Vascular injuries associated with total knee arthroplasty can have limb and life-threatening consequences. The aims of this study were to conduct a meta-analysis of the overall rate of vascular injuries after total knee arthroplasty and to conduct a systematic review of specific major and minor vessel injuries.
All English-language literature published from January 1, 1998, to November 30, 2018, was queried in 4 unique databases using a common search term. This yielded 404 results, of which 270 were unique. Two reviewers then assessed studies for eligibility. All non-human studies, cadaver studies, studies describing only human images, and human studies with non-acute pathology were excluded. The final study included 10 large epidemiological studies and 68 case series or studies. Data from the literature were abstracted into a comma-separated database spreadsheet using Microsoft Excel. A meta-analysis was then performed. Pooled statistics were calculated with weighting by inverse variance assuming a random effect model. I2
was calculated as a quantifier of heterogeneity and interpreted according to the Cochrane manual. All data analysis was performed using R software.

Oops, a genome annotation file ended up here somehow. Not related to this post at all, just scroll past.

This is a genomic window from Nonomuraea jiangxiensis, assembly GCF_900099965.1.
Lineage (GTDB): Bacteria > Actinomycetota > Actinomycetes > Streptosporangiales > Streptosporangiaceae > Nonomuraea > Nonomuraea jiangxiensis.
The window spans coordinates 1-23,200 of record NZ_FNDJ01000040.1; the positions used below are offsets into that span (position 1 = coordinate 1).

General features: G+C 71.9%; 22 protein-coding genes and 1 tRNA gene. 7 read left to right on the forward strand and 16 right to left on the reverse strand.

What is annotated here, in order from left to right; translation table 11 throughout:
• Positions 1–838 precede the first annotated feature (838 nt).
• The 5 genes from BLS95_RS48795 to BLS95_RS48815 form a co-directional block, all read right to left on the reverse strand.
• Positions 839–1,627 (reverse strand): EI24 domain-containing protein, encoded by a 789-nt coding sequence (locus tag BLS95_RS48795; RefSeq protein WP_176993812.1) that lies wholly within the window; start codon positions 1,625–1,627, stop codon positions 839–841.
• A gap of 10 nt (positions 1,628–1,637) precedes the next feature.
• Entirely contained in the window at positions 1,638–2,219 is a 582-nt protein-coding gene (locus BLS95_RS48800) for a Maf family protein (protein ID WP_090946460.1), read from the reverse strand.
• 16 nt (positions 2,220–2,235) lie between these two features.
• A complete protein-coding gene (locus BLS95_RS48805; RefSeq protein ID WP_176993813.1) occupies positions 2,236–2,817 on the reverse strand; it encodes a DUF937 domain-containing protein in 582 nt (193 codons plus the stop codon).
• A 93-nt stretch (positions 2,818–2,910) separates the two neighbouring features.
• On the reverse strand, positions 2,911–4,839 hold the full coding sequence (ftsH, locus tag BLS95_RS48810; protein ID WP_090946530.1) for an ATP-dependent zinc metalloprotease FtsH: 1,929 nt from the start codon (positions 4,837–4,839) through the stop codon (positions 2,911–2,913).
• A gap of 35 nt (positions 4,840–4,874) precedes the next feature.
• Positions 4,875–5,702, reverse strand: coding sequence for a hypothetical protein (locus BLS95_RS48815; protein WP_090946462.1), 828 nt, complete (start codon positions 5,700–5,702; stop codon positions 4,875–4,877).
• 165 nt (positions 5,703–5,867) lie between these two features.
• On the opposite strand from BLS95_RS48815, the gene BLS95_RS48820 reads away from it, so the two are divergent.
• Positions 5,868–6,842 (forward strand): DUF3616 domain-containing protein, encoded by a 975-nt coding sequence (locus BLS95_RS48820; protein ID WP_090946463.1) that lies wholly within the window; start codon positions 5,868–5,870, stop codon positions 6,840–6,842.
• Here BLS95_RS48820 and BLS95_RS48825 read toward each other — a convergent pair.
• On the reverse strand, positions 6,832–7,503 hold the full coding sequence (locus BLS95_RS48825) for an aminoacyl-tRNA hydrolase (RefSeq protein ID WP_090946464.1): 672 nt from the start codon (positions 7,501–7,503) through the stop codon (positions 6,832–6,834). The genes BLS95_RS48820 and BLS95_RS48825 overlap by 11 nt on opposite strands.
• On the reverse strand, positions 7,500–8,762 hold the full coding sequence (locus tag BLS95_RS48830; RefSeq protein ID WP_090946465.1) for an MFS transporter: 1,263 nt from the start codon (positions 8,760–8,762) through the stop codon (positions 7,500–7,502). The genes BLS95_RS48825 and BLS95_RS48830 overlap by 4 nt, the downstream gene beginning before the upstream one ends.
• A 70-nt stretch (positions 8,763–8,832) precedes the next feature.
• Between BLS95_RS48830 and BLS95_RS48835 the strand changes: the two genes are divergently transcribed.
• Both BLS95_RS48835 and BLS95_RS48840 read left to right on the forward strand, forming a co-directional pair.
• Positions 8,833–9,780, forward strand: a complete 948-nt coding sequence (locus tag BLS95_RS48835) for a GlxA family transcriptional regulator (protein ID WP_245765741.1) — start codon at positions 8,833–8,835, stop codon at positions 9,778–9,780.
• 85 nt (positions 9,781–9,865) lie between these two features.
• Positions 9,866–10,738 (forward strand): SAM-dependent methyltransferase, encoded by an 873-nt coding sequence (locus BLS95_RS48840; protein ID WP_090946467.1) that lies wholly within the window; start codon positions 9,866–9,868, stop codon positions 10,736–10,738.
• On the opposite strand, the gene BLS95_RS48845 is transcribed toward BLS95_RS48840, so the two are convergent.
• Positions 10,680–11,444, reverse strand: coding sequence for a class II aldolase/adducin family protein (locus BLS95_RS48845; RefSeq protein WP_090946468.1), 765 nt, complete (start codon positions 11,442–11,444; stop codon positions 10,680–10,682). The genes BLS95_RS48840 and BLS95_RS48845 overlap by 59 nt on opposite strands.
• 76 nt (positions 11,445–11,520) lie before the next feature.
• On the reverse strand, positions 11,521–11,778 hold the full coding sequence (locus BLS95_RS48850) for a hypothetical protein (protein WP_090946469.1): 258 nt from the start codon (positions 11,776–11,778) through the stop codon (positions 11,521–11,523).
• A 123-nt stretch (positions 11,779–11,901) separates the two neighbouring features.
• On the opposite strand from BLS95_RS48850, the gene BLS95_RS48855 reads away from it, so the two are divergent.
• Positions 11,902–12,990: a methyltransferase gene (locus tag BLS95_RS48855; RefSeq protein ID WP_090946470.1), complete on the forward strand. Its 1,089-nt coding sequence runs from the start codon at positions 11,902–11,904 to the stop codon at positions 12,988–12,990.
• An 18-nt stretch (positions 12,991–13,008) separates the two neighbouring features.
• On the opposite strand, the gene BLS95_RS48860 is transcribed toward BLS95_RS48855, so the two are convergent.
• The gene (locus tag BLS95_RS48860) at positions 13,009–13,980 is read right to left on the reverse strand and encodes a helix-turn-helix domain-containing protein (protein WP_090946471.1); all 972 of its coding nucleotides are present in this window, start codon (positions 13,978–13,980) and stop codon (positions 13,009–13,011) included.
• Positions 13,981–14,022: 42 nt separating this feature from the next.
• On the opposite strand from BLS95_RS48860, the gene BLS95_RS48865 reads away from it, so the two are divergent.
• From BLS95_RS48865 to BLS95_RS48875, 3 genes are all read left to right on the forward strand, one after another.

Among the 1,419,557 total knee arthroplasties reported in 10 studies, there were 767 major vascular injuries (0.05% [54 per 100,000 total knee arthroplasties]). Amputation or long-term neurological complications occurred in approximately 21% of patients after major vascular injury. Presentation after 24 hours occurred in 36% of cases. The most frequently injured vessels were the geniculate arteries, popliteal artery, superficial femoral artery, and anterior tibial artery. The injuries that were most likely to result in amputation were femoral artery occlusion, popliteal artery transection, and popliteal artery arteriovenous fistula.
Amputation and long-term neurological complications are common complications after a vascular injury associated with a total knee arthroplasty. Preoperative consultation with vascular surgery physicians may be a prudent approach before a surgical procedure for patients with known peripheral vascular disease, diabetes, hypertension, or smoking; however, more data on risk factors are needed. Awareness by the surgical team and implementation of specific strategies during a surgical procedure such as gentle manipulation of the knee and careful retraction may further reduce the rate of injuries.
Level of Evidence:
Therapeutic Level IV
. See Instructions for Authors for a complete description of levels of evidence.